Rose: Help doctor’s fight COVID-19. Fill out an advance directive

You’re likely sitting at home. Just like millions of others. Not to be confused with laziness, you are selflessly fulfilling your duty to country, family and neighbor alike by social distancing. As a physician on the front lines, I thank you for this act of caring. But if my news feed is any barometer, I also suspect that boredom is setting in. Likewise based on my inbox, many of you are longing for another way to help fight this epidemic. (Balt Sun)

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EDITORIAL: Why are nurses unions protesting hospitals?

Health care workers are the heroes of the coronavirus crisis. They’re the ones “running into the burning buildings instead of out,” as just about everyone said regarding firefighters in the aftermath of 9/11. The doctors and nurses and orderlies who show up every day, work double- and triple-shifts treating the sick and searching for a cure deserve our thoughts and prayers and gratitude. Unfortunately, there’s always a bad apple or two lying around that threaten to spoil the bushel. America is dealing with a severe shortage of critical medical supplies needed to deal with the novel coronavirus. (Wash Times)

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Ignatius: Trump’s dismissal of competent officials is an attack on accountability

President Trump’s vengeful dismissal Friday of the intelligence community’s inspector general was part of a relentless campaign — waged even in the midst of the pandemic — against people and institutions that can hold him accountable. Critics often describe Trump as disruptive, erratic and poorly focused. But in concentrating on these weaknesses, opponents understate Trump’s success in using power aggressively to reward his friends and hurt his enemies, perhaps more than any president since Lyndon B. Johnson. (Wash Post)

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Overton: The CDC must end its silence on the racial impact of covid-19

The early data suggest that the covid-19 pandemic is hitting black communities particularly hard. As of Monday, African Americans made up 27 percent of the population in Milwaukee County, Wis., but 70 percent of its covid-19 deaths. In Chicago: 30 percent of the population but 69 percent of deaths. And in Louisiana, the disparity is 32 percent and 70 percent. A similar divide can be seen in Michigan, where African Americans make up 14 percent of the population and, as of last Friday, accounted for 40 percent of covid-19 deaths. (Wash Post)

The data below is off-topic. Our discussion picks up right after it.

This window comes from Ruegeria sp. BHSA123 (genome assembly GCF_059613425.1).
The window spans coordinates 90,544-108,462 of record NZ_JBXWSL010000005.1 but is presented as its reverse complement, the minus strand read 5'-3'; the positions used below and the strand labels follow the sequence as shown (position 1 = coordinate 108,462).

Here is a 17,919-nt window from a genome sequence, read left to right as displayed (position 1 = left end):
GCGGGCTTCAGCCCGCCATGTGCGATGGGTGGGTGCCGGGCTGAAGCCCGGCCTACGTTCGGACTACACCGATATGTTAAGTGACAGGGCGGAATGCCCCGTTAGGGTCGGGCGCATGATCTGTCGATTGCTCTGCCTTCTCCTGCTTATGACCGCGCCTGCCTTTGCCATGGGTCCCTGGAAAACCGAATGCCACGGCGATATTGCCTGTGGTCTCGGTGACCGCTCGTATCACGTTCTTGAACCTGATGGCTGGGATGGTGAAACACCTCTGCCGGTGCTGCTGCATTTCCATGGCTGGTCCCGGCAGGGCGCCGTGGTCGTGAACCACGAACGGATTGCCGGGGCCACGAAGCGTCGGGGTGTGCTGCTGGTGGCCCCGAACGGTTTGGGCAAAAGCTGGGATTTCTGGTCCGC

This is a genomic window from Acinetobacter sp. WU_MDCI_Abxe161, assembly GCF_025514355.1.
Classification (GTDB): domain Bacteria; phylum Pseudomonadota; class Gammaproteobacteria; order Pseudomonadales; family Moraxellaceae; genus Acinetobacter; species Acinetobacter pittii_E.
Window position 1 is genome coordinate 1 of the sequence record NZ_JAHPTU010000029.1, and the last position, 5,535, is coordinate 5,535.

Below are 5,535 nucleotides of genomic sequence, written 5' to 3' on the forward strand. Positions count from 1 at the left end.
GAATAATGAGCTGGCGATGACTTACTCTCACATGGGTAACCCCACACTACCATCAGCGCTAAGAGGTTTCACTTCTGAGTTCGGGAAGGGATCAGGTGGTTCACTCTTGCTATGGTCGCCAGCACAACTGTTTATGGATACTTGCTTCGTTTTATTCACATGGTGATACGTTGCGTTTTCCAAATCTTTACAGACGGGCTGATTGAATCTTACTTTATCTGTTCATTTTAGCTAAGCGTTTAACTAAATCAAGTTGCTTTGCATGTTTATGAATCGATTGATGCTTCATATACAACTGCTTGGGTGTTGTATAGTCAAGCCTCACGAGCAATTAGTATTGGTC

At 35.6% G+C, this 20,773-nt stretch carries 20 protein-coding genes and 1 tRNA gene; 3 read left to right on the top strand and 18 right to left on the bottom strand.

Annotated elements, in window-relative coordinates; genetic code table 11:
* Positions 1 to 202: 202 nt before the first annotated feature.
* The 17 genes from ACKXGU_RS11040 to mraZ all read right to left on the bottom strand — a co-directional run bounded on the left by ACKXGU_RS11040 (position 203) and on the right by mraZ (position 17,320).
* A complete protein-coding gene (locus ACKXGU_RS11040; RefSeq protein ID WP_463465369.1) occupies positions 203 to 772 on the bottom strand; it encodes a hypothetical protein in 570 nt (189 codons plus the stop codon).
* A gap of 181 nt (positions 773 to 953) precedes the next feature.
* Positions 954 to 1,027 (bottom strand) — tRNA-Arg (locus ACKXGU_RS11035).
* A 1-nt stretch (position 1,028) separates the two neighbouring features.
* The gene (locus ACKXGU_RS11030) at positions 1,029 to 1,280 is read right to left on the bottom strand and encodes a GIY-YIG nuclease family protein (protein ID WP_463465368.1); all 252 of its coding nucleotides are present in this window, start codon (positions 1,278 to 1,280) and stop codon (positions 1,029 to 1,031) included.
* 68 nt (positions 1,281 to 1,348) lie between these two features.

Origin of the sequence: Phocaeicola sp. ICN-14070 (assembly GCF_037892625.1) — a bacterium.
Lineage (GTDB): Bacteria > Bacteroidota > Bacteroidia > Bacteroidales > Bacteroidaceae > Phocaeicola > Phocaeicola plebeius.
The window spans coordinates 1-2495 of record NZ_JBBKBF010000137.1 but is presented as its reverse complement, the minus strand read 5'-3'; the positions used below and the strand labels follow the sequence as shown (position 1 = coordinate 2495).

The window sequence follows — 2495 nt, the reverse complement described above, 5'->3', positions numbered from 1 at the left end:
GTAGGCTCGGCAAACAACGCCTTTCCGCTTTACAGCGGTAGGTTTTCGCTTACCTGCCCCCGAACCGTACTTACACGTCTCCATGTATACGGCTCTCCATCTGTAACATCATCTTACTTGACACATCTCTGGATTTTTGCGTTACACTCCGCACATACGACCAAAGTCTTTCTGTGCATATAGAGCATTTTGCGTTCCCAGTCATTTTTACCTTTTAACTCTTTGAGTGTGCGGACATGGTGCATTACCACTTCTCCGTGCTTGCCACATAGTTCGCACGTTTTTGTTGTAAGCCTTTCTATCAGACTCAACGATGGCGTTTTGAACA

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Petri: People made the ultimate sacrifice for you to vote. Shouldn’t you do the same?

Of course you have the right to vote! Just because you are required to stand in a long line (for example, at one of five polling locations for more than a half-million people, where formerly there were 180) for hours on end in the middle of a pandemic does not mean that you do not have the right. (Wash Post)

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Heuvel: After this pandemic passes, America needs a reckoning with its national security

After this pandemic passes, there must be a profound reckoning. I’m not referring to President Trump’s abysmal performance in the crisis; the election in November will render citizens’ judgment on that. No, there must be a reckoning with the profound failure of the United States’ domestic and foreign policies and priorities, a failure that was apparent even before covid-19 revealed the catastrophic bankruptcy of our national security strategy. (Wash Post)

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Editorial: Our ‘hardest and saddest’ week: What to do and what not to do

Vice Admiral Jerome Adams, the nation’s surgeon general, has predicted the coming week may well prove a generation-defining moment for the United States. Appearing on a Sunday morning network news program, he foresaw it as the “the hardest and the saddest” so far of the COVID-19 pandemic in lives lost, and compared it to Pearl Harbor and 9/11. (Balt Sun)

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Hrabowski: Note from UMBC president to 2020 graduates

Suspending commencement plans for this spring was clearly the right thing to do. Even before Maryland’s governor shut down such gatherings and issued a stay-at-home order in our state, my University of Maryland, Baltimore County colleagues and I agreed it was necessary, whether thinking broadly about public health or the safety of our graduating students and their families. That didn’t make sharing this news with the Class of 2020 any easier. (Balt Sun)

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